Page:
Cambodia’s government has arrested dozens of opposition officials and supporters in a stepped-up crackdown on dissent, ahead of a prominent opposition leader’s return from self-exile, a rights group said.
Human Rights Watch (HRW) urged the release of political prisoners seized in the recent crackdown, sparked by Sam Rainsy’s announcement that he will return with other members of dissolved Cambodia National Rescue Party (CNRP).
Prime Minister Hun Sen, who has ruled Cambodia for more than three decades, has threatened to deploy the military if they returned on Nov. 9, saying he would regard the move as an attempted coup d’etat.
Authorities have now seized almost 60 people, including ordinary citizens for criticizing the government online, HRW said. Opposition members faced charges ranging from plotting against the state to discrediting judicial decisions.
“The dozens of politically motivated arrests over the past three months demonstrate that Prime Minister Hun Sen’s government has no intention of lifting the heavy-handed repression that has darkened Cambodia in recent years,” said HRW Asia director Phil Robertson.
“Foreign governments and donors should loudly call for an end to this wave of arrests and press Cambodia to immediately and unconditionally release all those wrongfully detained for criticizing the government.”
Hun Sen extended his rule last year in an election in which his ruling party won every seat. A crackdown on media, civil society, and opposition supporters in the lead up to the poll drew sharp criticism from Western countries including the European Union.
The CNRP had been disbanded months before the election by the Supreme Court, following the 2017 arrest of party leader Kem Sokha. He remains under house arrest on charges of treason.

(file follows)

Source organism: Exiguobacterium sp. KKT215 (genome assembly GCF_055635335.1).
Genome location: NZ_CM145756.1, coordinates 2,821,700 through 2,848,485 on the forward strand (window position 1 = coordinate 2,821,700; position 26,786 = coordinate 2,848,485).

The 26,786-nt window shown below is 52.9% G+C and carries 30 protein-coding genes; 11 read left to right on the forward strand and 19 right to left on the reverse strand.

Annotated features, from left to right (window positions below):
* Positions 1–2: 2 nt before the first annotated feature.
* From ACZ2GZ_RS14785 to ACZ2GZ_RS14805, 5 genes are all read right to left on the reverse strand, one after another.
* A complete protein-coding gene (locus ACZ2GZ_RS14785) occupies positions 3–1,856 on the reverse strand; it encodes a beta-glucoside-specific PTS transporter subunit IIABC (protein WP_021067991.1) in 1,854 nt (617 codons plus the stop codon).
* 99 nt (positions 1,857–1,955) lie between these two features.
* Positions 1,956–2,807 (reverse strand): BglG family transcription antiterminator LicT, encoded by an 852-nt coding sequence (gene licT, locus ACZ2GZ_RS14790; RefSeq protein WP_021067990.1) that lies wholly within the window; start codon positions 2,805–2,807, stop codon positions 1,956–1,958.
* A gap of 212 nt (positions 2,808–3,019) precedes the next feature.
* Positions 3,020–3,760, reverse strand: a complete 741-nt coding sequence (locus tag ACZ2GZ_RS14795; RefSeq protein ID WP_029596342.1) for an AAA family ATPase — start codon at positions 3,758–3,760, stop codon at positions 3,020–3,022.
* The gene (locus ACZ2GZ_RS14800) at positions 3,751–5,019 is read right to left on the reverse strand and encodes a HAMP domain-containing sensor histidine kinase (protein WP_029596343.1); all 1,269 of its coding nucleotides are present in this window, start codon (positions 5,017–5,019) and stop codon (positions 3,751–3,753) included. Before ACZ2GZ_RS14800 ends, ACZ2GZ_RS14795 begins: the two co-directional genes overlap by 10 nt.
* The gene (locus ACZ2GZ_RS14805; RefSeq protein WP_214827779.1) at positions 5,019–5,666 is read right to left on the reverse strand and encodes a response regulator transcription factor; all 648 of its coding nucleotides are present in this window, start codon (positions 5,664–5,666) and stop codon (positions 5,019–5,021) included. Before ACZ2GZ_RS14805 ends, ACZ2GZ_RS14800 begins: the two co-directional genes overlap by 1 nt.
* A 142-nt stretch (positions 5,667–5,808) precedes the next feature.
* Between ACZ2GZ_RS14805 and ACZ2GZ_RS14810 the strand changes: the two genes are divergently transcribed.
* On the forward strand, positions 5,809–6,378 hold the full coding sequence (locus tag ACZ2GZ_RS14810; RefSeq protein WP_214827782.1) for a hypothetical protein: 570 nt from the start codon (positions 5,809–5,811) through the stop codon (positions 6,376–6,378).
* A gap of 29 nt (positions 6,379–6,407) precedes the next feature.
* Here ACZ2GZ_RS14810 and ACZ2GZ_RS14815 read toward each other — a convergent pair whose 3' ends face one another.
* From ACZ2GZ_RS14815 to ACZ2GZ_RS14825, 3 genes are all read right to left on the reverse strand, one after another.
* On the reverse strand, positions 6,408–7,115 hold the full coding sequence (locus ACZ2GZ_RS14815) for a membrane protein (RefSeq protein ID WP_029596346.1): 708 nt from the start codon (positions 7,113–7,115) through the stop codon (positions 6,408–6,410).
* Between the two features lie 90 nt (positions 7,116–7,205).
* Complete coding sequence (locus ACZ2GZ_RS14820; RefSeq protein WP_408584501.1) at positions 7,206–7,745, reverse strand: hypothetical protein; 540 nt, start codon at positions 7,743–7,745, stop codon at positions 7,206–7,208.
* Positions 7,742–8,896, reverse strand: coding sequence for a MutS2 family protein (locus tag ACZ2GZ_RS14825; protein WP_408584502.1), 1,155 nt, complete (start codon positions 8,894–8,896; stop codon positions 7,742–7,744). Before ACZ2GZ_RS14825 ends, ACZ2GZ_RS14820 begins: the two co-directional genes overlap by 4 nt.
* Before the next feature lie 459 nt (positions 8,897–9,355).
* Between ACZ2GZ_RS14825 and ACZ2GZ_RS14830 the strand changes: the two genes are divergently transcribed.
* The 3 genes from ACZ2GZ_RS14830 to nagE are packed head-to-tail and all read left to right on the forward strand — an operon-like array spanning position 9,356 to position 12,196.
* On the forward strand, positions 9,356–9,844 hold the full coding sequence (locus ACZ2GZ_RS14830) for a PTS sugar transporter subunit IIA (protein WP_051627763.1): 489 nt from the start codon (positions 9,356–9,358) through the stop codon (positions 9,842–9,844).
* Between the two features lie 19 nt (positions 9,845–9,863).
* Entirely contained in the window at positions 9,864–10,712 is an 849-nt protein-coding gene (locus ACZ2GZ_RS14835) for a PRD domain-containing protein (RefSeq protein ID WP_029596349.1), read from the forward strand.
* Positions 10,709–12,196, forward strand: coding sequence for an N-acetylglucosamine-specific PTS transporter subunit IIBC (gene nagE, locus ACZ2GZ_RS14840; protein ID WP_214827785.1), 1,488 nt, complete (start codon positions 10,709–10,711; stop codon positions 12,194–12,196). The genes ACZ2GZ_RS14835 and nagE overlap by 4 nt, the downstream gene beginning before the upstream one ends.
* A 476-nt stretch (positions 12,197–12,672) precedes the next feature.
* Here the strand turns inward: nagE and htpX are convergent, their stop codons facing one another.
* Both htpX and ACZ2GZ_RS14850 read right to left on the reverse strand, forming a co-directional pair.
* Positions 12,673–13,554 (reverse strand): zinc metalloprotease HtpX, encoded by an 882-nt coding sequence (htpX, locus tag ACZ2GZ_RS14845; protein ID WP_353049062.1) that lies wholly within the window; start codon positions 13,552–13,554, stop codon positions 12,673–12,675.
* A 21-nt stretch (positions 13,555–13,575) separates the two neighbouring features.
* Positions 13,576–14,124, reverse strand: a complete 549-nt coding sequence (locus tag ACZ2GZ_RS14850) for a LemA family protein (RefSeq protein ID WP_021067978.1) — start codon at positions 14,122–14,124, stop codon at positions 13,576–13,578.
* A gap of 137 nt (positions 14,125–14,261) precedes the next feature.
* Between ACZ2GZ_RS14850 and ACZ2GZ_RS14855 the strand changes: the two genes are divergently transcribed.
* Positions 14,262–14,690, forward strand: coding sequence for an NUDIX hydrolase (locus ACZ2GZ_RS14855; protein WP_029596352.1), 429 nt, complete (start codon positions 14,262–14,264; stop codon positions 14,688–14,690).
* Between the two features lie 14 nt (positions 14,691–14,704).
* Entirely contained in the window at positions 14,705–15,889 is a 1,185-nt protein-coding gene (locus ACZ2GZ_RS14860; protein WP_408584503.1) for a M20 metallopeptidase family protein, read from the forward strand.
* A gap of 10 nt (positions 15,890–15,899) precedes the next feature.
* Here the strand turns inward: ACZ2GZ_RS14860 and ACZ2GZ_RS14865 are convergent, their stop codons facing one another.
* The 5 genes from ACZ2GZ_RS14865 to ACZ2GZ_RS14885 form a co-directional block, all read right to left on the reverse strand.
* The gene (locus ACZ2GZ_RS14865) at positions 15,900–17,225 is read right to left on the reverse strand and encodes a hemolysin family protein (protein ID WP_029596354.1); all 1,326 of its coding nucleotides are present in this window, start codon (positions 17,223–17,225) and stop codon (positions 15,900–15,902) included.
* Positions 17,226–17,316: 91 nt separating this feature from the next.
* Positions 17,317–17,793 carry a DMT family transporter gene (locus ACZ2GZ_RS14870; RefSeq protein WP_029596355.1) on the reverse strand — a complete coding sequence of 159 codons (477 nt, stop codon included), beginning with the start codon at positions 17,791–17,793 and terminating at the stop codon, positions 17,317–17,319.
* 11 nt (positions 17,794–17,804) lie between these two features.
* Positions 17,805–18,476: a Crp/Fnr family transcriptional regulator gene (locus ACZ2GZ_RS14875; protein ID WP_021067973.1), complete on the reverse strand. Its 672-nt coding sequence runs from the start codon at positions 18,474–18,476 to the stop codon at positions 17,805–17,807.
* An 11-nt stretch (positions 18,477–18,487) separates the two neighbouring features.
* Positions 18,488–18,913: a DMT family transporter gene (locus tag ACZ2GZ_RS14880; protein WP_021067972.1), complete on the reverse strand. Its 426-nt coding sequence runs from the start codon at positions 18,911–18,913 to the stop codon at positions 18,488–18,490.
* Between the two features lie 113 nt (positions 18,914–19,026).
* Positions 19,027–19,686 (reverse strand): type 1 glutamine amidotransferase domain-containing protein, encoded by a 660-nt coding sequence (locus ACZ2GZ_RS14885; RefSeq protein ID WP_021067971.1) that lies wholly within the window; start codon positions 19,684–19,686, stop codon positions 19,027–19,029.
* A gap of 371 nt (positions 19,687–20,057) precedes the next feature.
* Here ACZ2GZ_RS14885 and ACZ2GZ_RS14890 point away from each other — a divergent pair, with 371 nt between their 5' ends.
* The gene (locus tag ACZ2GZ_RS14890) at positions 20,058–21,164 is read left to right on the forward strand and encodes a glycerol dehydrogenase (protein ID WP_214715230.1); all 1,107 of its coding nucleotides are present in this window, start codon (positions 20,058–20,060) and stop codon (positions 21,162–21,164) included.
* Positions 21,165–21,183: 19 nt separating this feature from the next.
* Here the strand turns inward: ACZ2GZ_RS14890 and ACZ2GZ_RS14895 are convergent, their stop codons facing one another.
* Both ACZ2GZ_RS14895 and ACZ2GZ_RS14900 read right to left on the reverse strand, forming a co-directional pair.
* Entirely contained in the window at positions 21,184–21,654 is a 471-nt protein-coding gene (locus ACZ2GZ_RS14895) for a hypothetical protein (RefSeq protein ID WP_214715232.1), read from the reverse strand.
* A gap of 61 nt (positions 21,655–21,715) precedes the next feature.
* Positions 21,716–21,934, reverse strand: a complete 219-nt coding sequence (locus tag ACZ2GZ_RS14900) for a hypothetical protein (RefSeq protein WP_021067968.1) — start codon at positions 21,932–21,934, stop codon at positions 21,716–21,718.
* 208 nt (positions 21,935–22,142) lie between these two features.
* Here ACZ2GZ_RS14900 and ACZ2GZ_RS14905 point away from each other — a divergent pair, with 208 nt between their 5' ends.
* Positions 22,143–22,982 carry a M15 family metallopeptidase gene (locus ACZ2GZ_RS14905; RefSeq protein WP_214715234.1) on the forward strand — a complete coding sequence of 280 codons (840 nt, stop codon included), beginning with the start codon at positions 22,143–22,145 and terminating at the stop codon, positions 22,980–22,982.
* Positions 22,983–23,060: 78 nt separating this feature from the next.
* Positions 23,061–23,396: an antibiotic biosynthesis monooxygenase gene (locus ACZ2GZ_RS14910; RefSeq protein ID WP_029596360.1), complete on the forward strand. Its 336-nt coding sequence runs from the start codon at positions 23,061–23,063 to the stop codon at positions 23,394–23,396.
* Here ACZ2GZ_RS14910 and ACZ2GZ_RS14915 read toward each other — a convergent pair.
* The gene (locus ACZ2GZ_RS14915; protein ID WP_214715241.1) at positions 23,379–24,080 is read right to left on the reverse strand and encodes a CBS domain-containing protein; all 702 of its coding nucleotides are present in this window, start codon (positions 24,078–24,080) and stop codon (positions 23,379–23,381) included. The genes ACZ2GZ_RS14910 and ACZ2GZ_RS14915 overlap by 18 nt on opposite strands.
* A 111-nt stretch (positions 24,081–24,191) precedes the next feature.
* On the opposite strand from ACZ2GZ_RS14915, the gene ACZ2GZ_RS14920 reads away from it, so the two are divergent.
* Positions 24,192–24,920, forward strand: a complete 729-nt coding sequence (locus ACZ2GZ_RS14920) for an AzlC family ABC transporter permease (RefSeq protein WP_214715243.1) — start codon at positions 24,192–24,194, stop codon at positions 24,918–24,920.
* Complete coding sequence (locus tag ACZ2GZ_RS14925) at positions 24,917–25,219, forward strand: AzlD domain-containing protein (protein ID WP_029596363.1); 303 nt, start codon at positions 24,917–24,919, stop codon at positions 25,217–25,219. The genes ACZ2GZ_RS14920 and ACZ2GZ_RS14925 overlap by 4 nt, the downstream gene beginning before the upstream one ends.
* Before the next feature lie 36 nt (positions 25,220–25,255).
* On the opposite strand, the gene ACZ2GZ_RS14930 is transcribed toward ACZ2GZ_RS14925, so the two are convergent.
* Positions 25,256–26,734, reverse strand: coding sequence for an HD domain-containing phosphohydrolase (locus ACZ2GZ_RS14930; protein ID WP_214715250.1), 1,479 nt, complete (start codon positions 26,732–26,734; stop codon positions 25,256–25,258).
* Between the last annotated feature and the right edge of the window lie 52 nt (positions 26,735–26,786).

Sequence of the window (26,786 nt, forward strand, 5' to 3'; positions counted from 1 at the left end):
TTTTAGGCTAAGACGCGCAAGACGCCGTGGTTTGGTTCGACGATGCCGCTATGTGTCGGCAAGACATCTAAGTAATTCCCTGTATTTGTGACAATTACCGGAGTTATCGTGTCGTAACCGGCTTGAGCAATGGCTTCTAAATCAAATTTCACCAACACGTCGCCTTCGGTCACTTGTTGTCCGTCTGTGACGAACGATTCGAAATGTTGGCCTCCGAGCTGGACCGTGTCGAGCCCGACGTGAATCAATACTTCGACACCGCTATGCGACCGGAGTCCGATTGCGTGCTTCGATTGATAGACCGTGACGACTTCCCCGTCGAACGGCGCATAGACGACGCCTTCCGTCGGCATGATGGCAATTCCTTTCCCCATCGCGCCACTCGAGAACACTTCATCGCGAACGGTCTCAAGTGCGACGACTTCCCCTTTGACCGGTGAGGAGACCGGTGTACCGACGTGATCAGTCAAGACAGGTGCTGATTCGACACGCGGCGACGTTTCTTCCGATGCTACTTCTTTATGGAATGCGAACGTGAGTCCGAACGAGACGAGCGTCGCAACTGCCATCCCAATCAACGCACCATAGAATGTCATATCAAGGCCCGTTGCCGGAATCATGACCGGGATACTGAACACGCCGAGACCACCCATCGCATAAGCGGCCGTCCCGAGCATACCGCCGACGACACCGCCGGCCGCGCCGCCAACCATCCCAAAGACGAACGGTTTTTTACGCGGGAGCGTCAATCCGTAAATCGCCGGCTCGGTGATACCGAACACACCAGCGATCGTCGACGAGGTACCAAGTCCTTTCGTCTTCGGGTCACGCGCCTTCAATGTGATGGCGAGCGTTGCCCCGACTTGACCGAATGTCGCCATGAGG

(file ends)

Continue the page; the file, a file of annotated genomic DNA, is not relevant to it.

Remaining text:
Rainsy, founder of the CNRP, has called for a popular uprising against Hun Sen, Sokha’s release, the reinstatement of the party and for free and fair elections.
He announced in August he would return to Cambodia, four years after fleeing to France following a conviction for criminal defamation in which he was ordered to pay $1 million in compensation. He faces a prison sentence in a separate case.
HRW said two former CNRP provincial officials were arrested on Sept. 21 as part of the crackdown. They are accused of plotting to overthrow the government, after they expressed support on their Facebook accounts for the CNRP leadership’s return.
“The Cambodian government is rapidly filling its jails with activists who dare speak out about abuses, post criticism on Facebook, and meet opposition colleagues for Khmer noodles,” Robertson said, referring to a form of defiance against the government, of gathering to eat noodles and discuss politics.
“EU decision-makers should be considering Cambodia’s deep downward spiral on human rights when looking toward next steps on rights and trade relations.”